Not only do Jeanette and Jerry Brinson (Mulligan and Gyllenhaal, respectively) make no effort to hide their growing war from Joe, they actually enlist him as a participant. He sits in on their arguments and is explicitly asked to offer an opinion or take sides.

Later, the grotesquerie will grow even more overt, and less believable.

The Brinsons move around a lot because Jerry is always chasing the next big thing. He was recruited to be a golf pro at the club in Great Falls, Montana, but soon loses the job because he’s too “familiar” with the guests. (Read: he gambles with them.) They quickly offer to take him back, but Jerry’s pride is hurt and he refuses. Soon he’s doing little more than lounging on the couch, listening to ball games on the radio and sipping an endless parade of beers.

Jeanette is outwardly supportive of her husband’s lackadaisical job search. She even takes work herself as a swim instructor, and Joe gives up football to work in a photo studio afternoons after school to help make ends meet. 

That changes when Jerry agrees to take a job fighting the fires that seem to rage every year in the vast Montana forests. It will take him away from the family for weeks on end, which Jeanette views as a betrayal of sorts. She imagines him dallying with women, and uses that as justification for stepping out on her own.

The target of her amorous energy is an unlikely one: Warren Miller, a much older man played by Bill Camp. Balding, portly, bespectacled and walking with a pronounced limp, Warren isn’t much to look at. But he owns a car dealership, so Jeanette views him as a trade up from Jerry.

This is the directorial debut of Paul Dano, a very offbeat and good character actor, who also co-wrote the screenplay adaptation with actress Zoe Kazan (“The Big Sick”).

The biggest problem with “Wildlife” is never giving Joe any kind of distinct identity. His role is to just be there and witness the turmoil. Many stories use a character of this sort to be the audience’s lens to look at the real subjects, in this case Jerry and Jeanette.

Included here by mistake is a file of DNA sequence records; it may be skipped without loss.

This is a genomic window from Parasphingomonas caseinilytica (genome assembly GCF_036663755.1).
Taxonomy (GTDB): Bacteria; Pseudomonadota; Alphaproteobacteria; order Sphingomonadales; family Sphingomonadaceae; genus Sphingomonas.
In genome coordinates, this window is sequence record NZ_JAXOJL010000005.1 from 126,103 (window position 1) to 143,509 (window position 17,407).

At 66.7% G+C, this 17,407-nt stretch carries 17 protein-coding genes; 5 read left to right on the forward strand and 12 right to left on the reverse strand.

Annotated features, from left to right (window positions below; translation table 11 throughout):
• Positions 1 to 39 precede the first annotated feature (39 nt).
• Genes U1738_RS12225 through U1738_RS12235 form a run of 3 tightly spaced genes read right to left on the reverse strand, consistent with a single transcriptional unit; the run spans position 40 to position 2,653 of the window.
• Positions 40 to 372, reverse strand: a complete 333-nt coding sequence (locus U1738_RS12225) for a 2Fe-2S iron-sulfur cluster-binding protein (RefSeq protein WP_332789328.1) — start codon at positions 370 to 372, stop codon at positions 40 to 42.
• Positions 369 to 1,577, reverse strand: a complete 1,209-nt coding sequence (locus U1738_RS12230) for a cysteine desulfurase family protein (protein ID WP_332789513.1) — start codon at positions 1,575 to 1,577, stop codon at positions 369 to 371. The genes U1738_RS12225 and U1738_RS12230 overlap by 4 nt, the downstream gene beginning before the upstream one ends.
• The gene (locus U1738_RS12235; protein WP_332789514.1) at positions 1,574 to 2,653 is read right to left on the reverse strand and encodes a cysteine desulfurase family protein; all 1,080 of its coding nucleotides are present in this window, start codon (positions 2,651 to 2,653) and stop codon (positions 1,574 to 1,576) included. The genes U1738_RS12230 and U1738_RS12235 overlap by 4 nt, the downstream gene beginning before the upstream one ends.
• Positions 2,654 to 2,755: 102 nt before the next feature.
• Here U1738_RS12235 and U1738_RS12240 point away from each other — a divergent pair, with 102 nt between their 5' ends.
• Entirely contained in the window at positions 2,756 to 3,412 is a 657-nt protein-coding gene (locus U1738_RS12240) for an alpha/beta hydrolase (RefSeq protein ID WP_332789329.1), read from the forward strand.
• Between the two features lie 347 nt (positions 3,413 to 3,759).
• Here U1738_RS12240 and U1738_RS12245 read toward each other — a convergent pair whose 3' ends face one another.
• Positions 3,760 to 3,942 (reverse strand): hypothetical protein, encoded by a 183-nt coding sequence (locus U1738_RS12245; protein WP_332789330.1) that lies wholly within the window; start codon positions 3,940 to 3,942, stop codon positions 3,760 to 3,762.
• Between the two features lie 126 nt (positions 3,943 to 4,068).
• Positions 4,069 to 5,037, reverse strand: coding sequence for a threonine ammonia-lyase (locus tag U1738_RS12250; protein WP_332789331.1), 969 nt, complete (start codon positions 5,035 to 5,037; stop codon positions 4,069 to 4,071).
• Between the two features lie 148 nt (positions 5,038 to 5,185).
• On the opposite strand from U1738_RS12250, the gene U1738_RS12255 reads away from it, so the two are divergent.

But Joe isn’t even much of a real character. He doesn’t seem to have any interests, or motivations, or thoughts, or personality. There’s a girl who takes an obvious interest in him, but Joe sort of shrugs her off and the movie forgets about her.

There’s one scene in “Wildlife” that’s make-or-break. Jeanette puts on her “desperation dress” and takes Joe with her to have dinner at Warren’s house while Jerry is away. It’s an exquisitely awkward event. Mulligan skillfully shows us Jeanette’s obvious intention: to throw herself at Warren. For his part, Warren doesn’t appear disturbed about initiating the affair in her son’s presence, even offering fatherly advice.

I can’t for the life of me fathom people who would act like this. The problem isn’t that the film presents characters who are beyond comprehension; it’s that it doesn’t even attempt to explain these people to themselves.






Sunday, November 11, 2018

Video review: "Alpha"


One of my greatest pleasures as a critic is pointing people to wonderful films they may have missed. It’s cool to review the latest blockbuster, but nothing beats helping others find movies they might not have otherwise.

“Alpha” is a rousing prehistoric adventure tale that presumes to depict the first cooperation between humans and canines. It’s a gorgeous film with great production values, convincingly portraying Europe circa 20,000 years ago.

Kodi Smith-McPhee plays Keda, a youngster on the verge of manhood. He’s been picked by his father, the chief of their tribe, to participate in a buffalo hunt for the first time. It’s the unofficial rite of manhood, since it involves a long, arduous journey and a dangerous encounter that will determine whether they have enough food and furs to survive the coming winter.

When Keda is injured and separated from his people, he must find his way back on his own. After fighting off a pack of wolves, he nurses the one he stabbed with his knife back to health. He names the animal Alpha, and after some initial antagonism, together they begin the long trip home.

Director Albert Hughes and screenwriter Daniele Sebastian Wiedenhaupt craft a story that is part spectacle, part coming-of-age tale. The humans speak in an ancient language with subtitles for our benefit. The movie almost doesn’t need them, because you can usually discern Keda’s thoughts without his speech. He communicates with Alpha through hand motions, whistles and eye contact.

It might be too intense for younger children, but “Alpha” is a great adventure story for the whole family.

Bonus features are quite good. The DVD has two making-of short documentary features: “The Wolf Behind Alpha” and “Boy & Wolf.” Upgrade to the Blu-ray edition and you add two more: “Building the World” and “A Hero’s Journey.”

The Blu-ray also boasts a new director’s cut of the theatrical film, plus three deleted scenes with commentary by Hughes and an alternate opening and ending with commentary.